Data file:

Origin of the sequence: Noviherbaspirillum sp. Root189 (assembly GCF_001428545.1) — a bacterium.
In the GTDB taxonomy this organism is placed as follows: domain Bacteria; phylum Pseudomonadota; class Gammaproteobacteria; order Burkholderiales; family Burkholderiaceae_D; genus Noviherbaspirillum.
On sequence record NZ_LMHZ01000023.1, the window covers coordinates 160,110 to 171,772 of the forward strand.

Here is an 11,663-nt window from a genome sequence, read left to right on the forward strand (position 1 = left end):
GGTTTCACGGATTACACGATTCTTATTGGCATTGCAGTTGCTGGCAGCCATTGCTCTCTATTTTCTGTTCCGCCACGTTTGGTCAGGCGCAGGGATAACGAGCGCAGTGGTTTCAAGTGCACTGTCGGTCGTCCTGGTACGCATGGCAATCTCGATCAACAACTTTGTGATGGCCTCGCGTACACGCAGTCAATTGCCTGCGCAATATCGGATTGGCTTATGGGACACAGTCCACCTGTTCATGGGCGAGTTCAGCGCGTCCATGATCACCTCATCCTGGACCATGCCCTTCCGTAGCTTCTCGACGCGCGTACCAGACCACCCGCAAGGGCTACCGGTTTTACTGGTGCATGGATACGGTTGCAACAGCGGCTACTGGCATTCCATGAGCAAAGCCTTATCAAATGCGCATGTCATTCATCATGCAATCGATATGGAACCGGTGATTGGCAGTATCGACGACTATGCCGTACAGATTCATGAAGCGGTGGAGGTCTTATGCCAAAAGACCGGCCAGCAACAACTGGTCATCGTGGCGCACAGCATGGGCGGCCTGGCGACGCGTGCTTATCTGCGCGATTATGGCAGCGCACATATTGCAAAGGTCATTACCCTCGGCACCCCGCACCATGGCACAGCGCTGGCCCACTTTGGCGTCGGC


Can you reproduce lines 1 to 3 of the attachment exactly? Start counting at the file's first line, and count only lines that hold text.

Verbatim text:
Origin of the sequence: Noviherbaspirillum sp. Root189 (assembly GCF_001428545.1) — a bacterium.
In the GTDB taxonomy this organism is placed as follows: domain Bacteria; phylum Pseudomonadota; class Gammaproteobacteria; order Burkholderiales; family Burkholderiaceae_D; genus Noviherbaspirillum.
On sequence record NZ_LMHZ01000023.1, the window covers coordinates 160,110 to 171,772 of the forward strand.